Historically sailors avoided the doldrums, a large swath of the earth known for its lack of wind. The dreaded doldrums circling the equator were so notorious that they’ve become synonymous with a season of boredom, listlessness, and depression.
Personally, July has become a season of retooling and introspection as a writer, mother, and friend. The Texas heat crushes my spring exuberance for any New Year ambition and I find myself in a listless season on letting go. Each year brings some surprise and delight but inevitably there is one goal, dream, or ambition that I will have to release. Maybe this year it’s a trip, a DIY project, a workout aspiration, or progress in a writing project. It’s no surprise the midpoint of the year reveals my overzealous goals.
Whatever your goal is, I lean heavily on the wisdom of Courtney Wykoff, creator of Momma Strong. This online workout community gave me a way to care for my physical body while giving me back my most precious commodity, time. My time gets poured back into my family, my writing dreams, and my creative community. When Courtney shared her insights on setting realistic goals, I knew this goal grief could be applied to much more than my workout. It’s about releasing the moments that get away and the projects that don’t come together without losing sight of the horizon. It’s a way to move forward one step at a time from doubt into resilience, fear to fulfillment.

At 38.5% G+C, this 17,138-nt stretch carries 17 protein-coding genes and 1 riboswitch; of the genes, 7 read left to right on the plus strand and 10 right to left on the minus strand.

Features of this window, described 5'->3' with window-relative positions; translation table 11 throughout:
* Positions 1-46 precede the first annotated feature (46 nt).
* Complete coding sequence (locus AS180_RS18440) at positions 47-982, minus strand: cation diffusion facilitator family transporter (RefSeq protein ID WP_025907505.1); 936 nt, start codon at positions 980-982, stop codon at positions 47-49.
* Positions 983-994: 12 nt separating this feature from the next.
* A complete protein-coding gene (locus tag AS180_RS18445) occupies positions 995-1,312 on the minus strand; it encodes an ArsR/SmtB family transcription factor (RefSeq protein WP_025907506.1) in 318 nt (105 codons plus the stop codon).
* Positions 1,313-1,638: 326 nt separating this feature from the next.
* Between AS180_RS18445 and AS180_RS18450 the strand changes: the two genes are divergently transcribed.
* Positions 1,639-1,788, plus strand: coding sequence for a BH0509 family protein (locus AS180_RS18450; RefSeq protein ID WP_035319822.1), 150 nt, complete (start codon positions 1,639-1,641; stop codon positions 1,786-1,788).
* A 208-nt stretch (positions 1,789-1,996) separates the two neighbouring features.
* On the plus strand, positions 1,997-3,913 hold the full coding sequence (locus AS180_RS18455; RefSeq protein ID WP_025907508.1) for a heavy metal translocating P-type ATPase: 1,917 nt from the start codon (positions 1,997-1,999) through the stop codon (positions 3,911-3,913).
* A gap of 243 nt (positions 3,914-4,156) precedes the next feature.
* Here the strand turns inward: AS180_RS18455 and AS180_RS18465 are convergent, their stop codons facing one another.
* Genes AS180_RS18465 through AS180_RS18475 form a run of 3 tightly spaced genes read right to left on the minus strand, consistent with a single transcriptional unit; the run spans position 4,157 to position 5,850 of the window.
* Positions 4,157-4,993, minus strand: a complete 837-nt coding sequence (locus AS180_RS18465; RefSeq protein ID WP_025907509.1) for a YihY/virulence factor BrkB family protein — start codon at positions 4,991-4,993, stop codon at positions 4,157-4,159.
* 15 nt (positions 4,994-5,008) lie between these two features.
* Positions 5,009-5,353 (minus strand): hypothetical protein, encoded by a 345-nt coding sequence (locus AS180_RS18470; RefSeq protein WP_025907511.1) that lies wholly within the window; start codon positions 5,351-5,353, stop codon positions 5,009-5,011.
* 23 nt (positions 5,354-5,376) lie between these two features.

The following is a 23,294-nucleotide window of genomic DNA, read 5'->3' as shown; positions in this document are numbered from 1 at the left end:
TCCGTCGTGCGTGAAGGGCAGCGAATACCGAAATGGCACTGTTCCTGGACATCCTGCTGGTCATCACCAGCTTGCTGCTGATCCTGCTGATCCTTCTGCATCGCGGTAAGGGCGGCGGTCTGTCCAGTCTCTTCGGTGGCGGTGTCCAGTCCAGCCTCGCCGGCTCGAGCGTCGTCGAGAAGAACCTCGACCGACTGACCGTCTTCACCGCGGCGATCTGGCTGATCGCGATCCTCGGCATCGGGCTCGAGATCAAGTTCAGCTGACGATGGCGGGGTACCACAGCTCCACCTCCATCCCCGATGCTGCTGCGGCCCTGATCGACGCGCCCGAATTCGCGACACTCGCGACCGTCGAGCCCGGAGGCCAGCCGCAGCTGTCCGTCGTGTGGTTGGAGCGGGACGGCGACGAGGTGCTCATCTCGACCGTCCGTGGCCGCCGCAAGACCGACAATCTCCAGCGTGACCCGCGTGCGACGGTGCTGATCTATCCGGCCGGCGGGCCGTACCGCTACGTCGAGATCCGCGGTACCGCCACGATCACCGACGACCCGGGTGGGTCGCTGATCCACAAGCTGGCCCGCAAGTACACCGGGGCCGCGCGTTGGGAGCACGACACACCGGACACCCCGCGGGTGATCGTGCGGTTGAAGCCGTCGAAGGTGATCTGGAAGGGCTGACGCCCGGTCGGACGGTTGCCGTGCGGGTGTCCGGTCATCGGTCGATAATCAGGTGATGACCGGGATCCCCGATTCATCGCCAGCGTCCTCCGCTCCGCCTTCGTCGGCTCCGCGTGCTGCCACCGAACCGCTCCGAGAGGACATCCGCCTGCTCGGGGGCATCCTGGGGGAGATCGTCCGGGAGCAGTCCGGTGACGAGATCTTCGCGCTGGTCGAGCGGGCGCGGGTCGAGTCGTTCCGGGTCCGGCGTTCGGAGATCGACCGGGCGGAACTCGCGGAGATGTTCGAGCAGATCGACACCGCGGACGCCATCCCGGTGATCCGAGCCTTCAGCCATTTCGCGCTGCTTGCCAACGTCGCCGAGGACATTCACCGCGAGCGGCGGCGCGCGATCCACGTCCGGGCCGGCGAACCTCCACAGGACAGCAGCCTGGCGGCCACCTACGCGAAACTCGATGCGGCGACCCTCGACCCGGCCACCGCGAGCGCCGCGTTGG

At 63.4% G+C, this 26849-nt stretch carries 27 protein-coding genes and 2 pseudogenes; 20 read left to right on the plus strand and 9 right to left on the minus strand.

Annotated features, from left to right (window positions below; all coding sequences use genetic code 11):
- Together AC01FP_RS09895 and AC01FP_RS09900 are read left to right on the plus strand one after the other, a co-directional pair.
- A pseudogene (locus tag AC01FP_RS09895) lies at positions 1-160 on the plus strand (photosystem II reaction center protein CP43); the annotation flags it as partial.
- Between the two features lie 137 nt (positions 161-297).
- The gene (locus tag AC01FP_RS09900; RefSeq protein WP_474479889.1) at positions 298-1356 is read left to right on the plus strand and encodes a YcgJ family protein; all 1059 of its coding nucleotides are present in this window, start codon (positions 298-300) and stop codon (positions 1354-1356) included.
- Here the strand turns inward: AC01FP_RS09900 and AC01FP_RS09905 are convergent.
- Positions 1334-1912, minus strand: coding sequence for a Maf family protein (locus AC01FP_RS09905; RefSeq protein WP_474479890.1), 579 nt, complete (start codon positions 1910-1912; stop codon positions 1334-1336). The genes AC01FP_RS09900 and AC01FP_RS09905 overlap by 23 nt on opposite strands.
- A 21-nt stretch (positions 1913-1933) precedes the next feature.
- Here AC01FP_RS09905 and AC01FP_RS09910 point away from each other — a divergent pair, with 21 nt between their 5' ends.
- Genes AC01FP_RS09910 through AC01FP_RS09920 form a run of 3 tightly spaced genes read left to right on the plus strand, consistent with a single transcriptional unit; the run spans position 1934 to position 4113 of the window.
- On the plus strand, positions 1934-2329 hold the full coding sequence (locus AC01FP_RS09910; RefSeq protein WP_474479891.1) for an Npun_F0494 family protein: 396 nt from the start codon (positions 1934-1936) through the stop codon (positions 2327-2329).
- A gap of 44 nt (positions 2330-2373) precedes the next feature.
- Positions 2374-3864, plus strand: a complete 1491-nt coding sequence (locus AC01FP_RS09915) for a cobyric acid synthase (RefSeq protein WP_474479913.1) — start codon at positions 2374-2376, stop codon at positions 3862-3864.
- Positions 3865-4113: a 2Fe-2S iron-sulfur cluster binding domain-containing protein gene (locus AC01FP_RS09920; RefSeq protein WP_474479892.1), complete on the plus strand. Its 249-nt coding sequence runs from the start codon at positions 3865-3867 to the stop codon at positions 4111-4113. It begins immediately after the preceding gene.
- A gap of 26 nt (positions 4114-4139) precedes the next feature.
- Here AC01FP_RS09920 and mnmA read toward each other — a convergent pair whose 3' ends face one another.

Courtney warns we can get so focused on the perfect new self our goals promise that we, unfortunately, get stuck in a wicked cycle. Overly ambitious dreams and harsh reality leave us feeling broken, discouraged, and stuck. On the contrary, preventing goal euphoria demands an honest life assessment and acceptance in order to progress. It’s an awareness that helped me make peace with the space between my goals and reality. Progress and persistence have become immensely important to me.
- Name your reality.
- Grieve the failure.
- Begin again with a minimally effective dose.”
As a writer, July forces me to name the reality that I spend a lot of my best creative time in the car shuttling children to and from activities, catching up on much-needed rest, or simply stuck in a loop of anxiety staring at the blank page. This month, I’ve committed several pages in my journal to the topic of failure and its impact on my heart. It’s been insightful to see how much less bandwidth and resources I have this year. Grieving my reality has also been freeing, it’s helped remind me that my writing is a personal practice that uplifts my life but doesn’t define it.
Finally, this grieving process allows me to press on, lighter, and with less time stuck in the doldrums of self-doubt. It also helps to walk in a trusted community that can commiserate, share your grief, and generally affirm you’re not nuts, living with purpose and passion is difficult.
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